Camping's Continued Legacy of Leadership

June 06, 2018

Reflections on the Seven Foundations for Camp & Retreat Ministries

Intro to Foundation 4: "Develop Principled Spiritual Leaders"

by Todd Bartlett, Executive Director for Camp and Retreat Ministries


As United Methodists we have a long history of developing Christian spiritual leaders.

The early Methodist movement was engaged in bands, class meetings and societies, all of which fostered spiritual growth among the people called Methodists. Along with these, there were places that John Wesley and his preachers traveled to encounter people in the outdoors. This open-air preaching would lead to the development of revivals and tent meetings in the new nation called the United States of America. This method of developing spiritual leaders can be found in our own conference in the history of Falls City, OR. Note: There may be other sites as well, so if you know of them, please let me know so that we can include them in our history for our upcoming 100th anniversary of Camp and Retreat Ministries in 2022.
There were other ways in which the early Church’s growth and development styles gave birth to Camp and Retreat Ministries: the Chautauqua programs (check out Ashland’s history for this style) where one could consider the Collins Retreat Center as part of this lineage. Then along came the institutes or Epworth League models that founded places like Suttle Lake Camp, Camp Magruder, and Wallowa Lake. The fourth style was youth development, which were supported by our work at Camp Latgawa, Sawtooth Camp, Leewood, and Loon Lake.
Those in church leadership realized that places apart were effective in shaping spiritual leaders. In these places, there were opportunities to learn about the spiritual life and being open and present to the spirit through Creation. Living in intentional Christian community at these camp and retreat centers also means that one can experience being a leader of others simply by doing it. There are opportunities for everyone to lead through setting tables, washing dishes, going on a hike, doing a craft, caring for everyone in your group, praying, singing, and playing. There are so many ways that one can develop leadership skills while at camp.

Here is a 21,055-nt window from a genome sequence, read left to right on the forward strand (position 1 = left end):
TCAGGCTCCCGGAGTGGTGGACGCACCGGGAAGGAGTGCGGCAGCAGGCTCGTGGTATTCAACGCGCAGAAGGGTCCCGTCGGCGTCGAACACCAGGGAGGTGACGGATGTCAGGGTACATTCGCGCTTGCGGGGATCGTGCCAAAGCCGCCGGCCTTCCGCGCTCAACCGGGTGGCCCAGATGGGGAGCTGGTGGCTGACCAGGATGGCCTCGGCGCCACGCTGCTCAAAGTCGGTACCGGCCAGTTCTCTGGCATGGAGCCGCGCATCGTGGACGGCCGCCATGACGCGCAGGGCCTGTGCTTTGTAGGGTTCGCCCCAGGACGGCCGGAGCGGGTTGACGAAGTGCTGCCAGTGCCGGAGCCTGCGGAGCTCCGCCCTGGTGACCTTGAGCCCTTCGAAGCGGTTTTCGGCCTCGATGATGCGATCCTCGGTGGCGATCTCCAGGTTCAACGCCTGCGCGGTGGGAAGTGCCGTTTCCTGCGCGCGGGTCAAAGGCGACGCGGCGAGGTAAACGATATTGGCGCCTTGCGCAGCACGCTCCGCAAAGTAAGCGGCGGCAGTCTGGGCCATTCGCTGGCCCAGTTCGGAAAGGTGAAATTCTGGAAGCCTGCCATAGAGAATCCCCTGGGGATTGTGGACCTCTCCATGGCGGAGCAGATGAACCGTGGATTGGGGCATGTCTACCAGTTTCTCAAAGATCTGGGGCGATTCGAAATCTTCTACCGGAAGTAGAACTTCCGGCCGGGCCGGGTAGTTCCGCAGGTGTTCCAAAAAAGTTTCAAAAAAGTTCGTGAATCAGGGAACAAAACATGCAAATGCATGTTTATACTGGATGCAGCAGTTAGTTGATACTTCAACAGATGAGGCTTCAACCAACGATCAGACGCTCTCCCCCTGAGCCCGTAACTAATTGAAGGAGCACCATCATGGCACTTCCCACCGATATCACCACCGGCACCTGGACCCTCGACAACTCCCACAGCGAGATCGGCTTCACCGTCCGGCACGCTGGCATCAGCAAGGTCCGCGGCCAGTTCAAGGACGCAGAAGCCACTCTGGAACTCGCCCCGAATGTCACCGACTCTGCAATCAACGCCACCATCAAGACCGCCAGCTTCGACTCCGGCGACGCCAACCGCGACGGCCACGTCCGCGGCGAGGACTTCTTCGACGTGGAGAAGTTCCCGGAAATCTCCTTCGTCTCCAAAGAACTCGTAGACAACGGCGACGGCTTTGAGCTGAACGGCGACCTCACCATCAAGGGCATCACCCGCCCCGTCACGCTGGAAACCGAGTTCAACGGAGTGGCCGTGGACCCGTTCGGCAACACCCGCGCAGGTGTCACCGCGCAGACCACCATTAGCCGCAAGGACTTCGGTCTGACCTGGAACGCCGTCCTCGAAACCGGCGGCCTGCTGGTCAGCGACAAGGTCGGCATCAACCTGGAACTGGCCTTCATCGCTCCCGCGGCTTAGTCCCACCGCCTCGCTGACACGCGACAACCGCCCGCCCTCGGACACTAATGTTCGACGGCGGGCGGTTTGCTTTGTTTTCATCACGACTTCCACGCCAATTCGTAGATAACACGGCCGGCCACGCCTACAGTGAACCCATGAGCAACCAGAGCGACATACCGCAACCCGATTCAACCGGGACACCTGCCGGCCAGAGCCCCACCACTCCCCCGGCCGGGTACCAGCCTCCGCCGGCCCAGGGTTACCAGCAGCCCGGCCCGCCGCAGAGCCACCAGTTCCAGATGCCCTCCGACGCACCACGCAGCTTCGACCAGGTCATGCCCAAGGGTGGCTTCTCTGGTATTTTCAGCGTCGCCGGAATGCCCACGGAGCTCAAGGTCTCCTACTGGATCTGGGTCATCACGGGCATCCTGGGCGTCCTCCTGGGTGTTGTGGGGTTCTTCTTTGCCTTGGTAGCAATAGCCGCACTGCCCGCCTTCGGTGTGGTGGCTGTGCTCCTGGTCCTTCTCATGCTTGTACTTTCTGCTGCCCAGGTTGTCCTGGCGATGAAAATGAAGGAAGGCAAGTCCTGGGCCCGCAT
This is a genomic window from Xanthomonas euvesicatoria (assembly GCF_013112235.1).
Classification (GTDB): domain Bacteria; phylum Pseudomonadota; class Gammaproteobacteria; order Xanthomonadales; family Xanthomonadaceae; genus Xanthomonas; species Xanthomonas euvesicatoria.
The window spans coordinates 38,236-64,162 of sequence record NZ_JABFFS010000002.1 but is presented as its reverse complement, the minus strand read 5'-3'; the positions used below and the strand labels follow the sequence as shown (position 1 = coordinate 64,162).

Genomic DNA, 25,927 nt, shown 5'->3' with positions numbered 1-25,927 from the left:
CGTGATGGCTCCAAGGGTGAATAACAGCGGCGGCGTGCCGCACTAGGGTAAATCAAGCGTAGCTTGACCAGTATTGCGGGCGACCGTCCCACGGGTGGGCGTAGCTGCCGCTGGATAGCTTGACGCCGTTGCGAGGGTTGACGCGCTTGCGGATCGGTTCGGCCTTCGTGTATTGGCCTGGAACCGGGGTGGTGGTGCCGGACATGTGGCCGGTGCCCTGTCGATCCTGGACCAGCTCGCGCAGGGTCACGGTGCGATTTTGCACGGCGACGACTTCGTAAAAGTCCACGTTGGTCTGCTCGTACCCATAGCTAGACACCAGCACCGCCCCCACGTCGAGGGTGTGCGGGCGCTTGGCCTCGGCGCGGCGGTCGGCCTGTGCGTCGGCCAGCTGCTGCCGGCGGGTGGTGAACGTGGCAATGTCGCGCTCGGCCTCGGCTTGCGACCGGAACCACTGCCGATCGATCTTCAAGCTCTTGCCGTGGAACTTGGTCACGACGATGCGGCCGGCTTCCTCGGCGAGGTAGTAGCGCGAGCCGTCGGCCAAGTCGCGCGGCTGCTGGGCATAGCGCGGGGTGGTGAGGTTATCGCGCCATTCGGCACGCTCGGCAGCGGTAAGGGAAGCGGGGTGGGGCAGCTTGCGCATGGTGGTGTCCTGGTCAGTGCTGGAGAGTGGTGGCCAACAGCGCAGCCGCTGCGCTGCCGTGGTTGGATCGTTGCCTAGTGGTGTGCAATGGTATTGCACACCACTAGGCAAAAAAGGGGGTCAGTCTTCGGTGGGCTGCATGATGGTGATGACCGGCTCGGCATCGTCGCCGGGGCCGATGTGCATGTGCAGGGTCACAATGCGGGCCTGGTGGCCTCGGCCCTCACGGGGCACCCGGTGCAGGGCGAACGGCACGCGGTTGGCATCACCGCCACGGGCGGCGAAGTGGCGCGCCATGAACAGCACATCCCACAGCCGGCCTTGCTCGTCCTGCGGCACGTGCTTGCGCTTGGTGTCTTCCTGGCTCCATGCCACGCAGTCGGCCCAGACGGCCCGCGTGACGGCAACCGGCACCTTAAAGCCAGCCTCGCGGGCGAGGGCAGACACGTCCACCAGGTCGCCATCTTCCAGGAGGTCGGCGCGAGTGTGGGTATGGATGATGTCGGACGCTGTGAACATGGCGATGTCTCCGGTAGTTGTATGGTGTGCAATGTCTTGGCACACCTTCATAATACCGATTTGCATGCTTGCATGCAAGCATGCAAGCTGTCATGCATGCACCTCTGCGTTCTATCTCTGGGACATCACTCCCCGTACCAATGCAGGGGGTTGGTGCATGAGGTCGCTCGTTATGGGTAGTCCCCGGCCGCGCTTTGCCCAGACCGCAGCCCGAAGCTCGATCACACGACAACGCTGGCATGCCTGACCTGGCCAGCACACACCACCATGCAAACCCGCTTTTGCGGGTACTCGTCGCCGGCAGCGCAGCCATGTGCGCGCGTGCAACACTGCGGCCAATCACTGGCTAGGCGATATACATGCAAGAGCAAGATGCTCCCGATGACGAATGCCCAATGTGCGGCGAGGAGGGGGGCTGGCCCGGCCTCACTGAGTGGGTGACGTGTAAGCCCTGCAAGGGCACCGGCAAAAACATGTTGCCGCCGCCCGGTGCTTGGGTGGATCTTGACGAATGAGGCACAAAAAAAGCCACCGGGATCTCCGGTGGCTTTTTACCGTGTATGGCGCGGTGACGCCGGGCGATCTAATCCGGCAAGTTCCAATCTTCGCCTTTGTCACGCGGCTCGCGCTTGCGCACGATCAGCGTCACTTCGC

I am proud that I am a part of a denomination whose forebears gave birth to these beautiful settings from the early days of the Methodist movement through to present day. Well over 200 people bore witness to this during the weekend of June 1-3 when we celebrated 70 years of ministry at Camp Sawtooth, 46 years of ministry leadership by Dave Hargreaves, and the dedication of the Sawtooth Welcome Center. While I know that I will not be around 70 years from now, like those who have gone before me I trust that we will continue to develop Christian spiritual leaders at all our sites well into the future.
See you around the campfire soon,


© 2014 Camp and Retreat Ministries:

A partnership between The Oregon-Idaho Conference of The United Methodist Church
and The Episcopal Diocese of Oregon